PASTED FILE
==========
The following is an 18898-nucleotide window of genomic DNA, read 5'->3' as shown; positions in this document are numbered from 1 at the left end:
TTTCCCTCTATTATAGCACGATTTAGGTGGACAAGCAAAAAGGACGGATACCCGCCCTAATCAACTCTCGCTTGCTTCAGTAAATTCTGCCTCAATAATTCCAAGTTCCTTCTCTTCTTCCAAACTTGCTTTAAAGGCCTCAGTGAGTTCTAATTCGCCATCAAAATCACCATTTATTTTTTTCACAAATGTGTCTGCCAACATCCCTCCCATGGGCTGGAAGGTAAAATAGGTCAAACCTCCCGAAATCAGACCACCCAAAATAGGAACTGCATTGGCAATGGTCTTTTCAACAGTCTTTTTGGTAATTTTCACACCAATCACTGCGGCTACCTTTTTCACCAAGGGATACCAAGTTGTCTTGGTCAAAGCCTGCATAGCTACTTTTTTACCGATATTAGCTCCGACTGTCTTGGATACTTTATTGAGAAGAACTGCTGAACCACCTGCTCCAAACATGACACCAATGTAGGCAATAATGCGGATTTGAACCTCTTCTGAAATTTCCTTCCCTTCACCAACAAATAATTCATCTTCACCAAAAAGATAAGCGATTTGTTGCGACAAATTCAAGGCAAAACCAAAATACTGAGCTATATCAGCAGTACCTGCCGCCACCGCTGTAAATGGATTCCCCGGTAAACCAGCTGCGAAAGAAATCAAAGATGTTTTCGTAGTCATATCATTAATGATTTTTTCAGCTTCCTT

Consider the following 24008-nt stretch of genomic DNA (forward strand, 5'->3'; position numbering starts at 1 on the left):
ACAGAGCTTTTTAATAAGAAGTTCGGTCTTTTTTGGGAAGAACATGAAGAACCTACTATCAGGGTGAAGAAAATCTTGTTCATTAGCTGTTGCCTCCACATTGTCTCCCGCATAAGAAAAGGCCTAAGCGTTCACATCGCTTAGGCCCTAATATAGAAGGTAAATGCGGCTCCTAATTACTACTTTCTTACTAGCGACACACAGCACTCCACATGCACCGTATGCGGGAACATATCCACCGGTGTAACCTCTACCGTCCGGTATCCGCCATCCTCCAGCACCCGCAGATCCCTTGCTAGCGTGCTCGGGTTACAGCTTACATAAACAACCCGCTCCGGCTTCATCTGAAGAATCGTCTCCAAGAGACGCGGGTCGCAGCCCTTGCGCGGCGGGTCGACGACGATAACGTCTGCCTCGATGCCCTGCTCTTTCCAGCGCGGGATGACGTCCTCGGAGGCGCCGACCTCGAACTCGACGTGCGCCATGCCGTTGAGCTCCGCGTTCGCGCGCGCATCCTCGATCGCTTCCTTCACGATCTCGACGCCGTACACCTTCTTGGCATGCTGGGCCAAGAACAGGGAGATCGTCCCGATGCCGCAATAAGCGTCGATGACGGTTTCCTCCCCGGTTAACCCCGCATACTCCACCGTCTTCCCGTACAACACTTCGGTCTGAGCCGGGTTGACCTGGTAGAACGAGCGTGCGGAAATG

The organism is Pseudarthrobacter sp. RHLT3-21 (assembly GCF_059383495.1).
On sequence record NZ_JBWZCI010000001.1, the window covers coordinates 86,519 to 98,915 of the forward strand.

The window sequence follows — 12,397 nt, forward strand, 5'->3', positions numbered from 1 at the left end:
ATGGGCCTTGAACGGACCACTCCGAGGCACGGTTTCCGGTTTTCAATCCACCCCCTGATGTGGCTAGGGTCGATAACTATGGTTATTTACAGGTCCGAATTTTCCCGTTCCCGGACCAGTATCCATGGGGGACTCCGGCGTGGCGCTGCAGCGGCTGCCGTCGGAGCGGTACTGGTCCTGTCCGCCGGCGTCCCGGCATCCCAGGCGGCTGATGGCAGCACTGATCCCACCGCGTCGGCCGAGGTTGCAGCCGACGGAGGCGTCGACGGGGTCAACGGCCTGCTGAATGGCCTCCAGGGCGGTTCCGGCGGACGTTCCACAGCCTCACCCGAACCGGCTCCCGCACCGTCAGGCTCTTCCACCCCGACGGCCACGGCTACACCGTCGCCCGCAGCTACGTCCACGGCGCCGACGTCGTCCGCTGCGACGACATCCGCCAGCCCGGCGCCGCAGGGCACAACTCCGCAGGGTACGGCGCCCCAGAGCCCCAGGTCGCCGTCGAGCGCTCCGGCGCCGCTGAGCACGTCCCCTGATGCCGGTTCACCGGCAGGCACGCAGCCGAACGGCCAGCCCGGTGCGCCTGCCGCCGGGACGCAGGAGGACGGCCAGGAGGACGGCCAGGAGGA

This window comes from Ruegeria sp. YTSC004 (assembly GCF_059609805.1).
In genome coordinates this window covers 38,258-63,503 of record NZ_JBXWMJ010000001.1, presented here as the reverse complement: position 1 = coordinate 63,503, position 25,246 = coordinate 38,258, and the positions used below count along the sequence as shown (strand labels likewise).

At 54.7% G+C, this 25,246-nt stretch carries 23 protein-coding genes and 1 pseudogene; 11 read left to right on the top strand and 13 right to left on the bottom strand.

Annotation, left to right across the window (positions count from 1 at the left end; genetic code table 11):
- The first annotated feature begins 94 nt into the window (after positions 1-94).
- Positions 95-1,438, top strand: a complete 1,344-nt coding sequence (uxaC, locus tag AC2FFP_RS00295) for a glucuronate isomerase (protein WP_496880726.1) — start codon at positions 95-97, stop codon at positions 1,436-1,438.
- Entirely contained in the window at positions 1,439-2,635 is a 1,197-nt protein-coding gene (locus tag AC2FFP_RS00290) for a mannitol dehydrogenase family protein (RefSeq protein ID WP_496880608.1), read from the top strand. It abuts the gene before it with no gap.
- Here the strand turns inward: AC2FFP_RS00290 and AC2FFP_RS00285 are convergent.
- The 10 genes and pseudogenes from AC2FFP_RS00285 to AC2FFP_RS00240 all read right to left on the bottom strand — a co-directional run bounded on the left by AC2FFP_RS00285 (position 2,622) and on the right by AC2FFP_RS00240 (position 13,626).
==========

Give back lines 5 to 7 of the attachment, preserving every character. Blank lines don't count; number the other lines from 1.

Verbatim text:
The organism is Pseudarthrobacter sp. RHLT3-21 (assembly GCF_059383495.1).
On sequence record NZ_JBWZCI010000001.1, the window covers coordinates 86,519 to 98,915 of the forward strand.

The window sequence follows — 12,397 nt, forward strand, 5'->3', positions numbered from 1 at the left end: